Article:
Living afloat
The story of the Luxe Motor Watergeus, the Groningse snik Hornblower, the klipperaak Aquarel, the lemmeraak 'Op Hoop van Zegen' and how to convert a Dutch barge into a houseboat.
MS Watergeus
The Watergeus is my home. It's an old Dutch Luxe Motor, built in 1929. She was about to be scrapped when we bought her...
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Living Afloat
(and old stuff - outdated)
Living Afloat
Living Afloat gives you free ideas on what you need to know about barges, how to buy them, how to convert them, etc..
Recognize a barge
Buying a barge
Converting a barge
Barge to the yard
Safety on a barge
Converted barges
Barge stories!
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Photo Gallery
MS Aquarel
The Aquarel is an authentic klipperaak from 1916 converted for exhibitions and with a permanent small museum of maritime artifacts.
MY Op Hoop van Zegen
Op Hoop van Zegen
The 'Op Hoop van Zegen' is a lemmeraak from 1916. She is being converted into a classic looking yacht.
I spent most of my time in or around boats. Read what I'm doing!
MS Hornblower
The Hornblower was a project of converting a snik into a yacht. I sold her in 2014 to start another project.
HomeOp Hoop van Zegen Conversion • March 2016

March 2016

5th March 2016

One of the first jobs that had to be done was removing the plastic windows and replace them with proper aluminium windows. I always used RAFA windows because of their quality. They are expensive, but if you look around, they are easy to find second hand. Last year I bought four windows. This means I have two more to find. Since I have some portholes left, I will put in two portholes. Saves me some money.

Closing one window.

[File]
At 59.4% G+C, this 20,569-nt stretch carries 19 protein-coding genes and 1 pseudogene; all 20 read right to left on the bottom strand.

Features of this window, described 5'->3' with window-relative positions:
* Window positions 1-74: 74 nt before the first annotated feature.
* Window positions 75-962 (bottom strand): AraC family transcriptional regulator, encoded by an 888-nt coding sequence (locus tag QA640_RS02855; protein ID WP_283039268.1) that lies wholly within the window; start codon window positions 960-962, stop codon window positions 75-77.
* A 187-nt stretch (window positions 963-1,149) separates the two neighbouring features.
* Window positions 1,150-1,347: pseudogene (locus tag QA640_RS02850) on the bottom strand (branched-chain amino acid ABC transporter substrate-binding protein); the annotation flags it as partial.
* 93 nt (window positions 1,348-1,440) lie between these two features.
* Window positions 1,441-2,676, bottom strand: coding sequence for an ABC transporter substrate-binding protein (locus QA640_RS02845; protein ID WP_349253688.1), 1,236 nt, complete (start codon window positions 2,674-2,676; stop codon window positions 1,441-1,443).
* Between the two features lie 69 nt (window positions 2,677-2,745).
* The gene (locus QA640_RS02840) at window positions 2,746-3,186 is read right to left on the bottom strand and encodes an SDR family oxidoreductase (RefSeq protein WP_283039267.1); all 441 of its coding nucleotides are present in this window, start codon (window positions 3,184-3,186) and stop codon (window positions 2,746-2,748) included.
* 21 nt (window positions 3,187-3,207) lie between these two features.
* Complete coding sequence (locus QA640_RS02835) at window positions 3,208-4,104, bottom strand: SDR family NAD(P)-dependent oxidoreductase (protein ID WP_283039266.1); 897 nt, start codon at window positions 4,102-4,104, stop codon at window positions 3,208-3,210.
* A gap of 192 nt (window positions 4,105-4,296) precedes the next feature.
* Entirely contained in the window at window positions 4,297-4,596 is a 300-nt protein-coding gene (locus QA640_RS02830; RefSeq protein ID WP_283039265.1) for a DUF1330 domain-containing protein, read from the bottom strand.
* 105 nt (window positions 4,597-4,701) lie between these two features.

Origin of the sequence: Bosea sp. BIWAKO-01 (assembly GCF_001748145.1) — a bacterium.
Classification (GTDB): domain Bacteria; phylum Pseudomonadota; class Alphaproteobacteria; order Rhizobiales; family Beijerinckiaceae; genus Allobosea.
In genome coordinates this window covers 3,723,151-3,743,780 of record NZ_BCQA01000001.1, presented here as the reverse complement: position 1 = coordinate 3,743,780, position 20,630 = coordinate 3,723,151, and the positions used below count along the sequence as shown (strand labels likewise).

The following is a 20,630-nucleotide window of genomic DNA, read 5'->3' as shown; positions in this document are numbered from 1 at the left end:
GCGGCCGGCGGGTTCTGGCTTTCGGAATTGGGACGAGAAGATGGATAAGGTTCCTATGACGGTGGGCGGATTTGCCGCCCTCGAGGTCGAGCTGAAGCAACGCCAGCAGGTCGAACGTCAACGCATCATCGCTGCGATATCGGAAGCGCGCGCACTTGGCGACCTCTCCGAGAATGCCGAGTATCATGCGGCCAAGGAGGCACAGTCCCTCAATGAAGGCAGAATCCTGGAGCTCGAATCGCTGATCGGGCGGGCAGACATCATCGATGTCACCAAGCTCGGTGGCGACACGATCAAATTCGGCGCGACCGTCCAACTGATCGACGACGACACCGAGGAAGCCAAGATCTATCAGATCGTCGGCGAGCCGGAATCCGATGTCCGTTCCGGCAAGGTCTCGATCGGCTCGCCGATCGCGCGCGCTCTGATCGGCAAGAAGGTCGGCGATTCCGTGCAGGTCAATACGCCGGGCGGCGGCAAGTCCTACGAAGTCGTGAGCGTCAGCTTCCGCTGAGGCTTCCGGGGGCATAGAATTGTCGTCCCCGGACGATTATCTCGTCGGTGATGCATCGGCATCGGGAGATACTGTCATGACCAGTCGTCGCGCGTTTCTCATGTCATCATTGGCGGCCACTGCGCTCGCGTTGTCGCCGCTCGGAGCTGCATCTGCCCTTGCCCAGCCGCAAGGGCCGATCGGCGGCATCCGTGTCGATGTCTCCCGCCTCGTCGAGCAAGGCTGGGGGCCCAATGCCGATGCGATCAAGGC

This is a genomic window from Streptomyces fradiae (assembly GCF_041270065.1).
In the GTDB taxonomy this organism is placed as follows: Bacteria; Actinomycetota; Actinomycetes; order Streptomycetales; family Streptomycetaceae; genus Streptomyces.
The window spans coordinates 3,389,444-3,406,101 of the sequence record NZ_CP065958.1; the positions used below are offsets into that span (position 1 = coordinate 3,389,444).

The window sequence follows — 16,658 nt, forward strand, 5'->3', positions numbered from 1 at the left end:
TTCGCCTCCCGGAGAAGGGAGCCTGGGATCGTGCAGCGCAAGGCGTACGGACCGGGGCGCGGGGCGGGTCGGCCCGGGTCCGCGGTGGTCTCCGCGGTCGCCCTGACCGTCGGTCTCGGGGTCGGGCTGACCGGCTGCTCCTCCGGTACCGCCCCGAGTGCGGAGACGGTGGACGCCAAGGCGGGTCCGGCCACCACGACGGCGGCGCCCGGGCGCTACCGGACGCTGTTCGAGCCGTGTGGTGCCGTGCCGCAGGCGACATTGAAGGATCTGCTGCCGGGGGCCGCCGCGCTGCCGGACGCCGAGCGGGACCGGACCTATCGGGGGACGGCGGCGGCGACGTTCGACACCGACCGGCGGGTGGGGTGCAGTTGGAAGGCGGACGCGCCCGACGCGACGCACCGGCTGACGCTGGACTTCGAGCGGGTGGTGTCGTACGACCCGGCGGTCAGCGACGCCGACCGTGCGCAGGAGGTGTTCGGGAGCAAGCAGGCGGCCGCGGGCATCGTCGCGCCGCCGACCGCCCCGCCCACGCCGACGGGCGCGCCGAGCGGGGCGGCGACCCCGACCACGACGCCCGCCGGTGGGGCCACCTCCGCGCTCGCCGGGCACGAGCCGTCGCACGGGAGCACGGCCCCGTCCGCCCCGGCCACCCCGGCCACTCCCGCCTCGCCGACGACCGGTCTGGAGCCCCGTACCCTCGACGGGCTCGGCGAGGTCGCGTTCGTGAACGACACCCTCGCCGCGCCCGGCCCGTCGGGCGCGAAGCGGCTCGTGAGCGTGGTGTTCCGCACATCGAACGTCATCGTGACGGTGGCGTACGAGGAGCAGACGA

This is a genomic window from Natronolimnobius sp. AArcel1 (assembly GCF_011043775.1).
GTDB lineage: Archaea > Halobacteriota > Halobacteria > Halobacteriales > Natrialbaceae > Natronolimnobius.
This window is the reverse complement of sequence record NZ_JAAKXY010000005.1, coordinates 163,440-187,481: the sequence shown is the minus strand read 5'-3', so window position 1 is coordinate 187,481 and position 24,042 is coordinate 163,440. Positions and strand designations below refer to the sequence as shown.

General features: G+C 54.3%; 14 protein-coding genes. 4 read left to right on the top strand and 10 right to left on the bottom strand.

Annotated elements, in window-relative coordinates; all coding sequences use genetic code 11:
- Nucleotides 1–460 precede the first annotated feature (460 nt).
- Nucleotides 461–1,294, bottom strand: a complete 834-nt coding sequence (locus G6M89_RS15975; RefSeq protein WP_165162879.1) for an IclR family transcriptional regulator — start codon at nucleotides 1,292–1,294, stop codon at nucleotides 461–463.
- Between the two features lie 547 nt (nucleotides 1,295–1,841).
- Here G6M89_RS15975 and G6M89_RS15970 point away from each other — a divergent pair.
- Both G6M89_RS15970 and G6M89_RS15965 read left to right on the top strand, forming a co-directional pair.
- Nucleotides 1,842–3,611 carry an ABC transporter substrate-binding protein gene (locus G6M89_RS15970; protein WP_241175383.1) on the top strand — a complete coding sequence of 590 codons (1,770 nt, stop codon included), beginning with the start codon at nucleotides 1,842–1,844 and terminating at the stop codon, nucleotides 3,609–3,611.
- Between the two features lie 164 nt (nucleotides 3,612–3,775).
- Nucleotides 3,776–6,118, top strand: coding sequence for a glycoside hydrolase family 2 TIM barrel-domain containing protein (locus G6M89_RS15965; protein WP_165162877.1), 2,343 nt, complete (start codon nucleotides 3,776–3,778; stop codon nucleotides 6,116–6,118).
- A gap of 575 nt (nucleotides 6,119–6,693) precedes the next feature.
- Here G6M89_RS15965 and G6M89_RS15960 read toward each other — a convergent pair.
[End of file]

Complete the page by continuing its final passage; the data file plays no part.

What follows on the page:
Two RAFA windows in position

Didn't have time to seal them. Just some tape will do it for the moment

17th March 2016

The current wheelhouse is ugly and not solid. It is big and made out of the wrong materials. The previous owner built it to double the inside space of the ship, a nice idea. I would like her to look a bit more traditional. Separating the wheelhouse from the accommodation and having a descent engine room. The current floor is built on the engine.

I estimated removing the wheelhouse would be a two day job. I'm only half the man I used to be...

18th March 2016

I had the assistance of some friend to remove the remaining part of the wheelhouse. In the meantime, I started building the entrance. A had two metal doors and a sliding hatch from another ship. It looks traditional, but there is a lot of work to make it fit. At some point, I started doubting whether I should use it or not...

Removing the panels in the early morning

Presenting the hatch

The doors mounted

The next project will be the engine room

At the end of the day, some paint made the difference



<< February 2016

>> April 2016

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Last updated on: Tuesday, 20 September, 2016 11:00 PM
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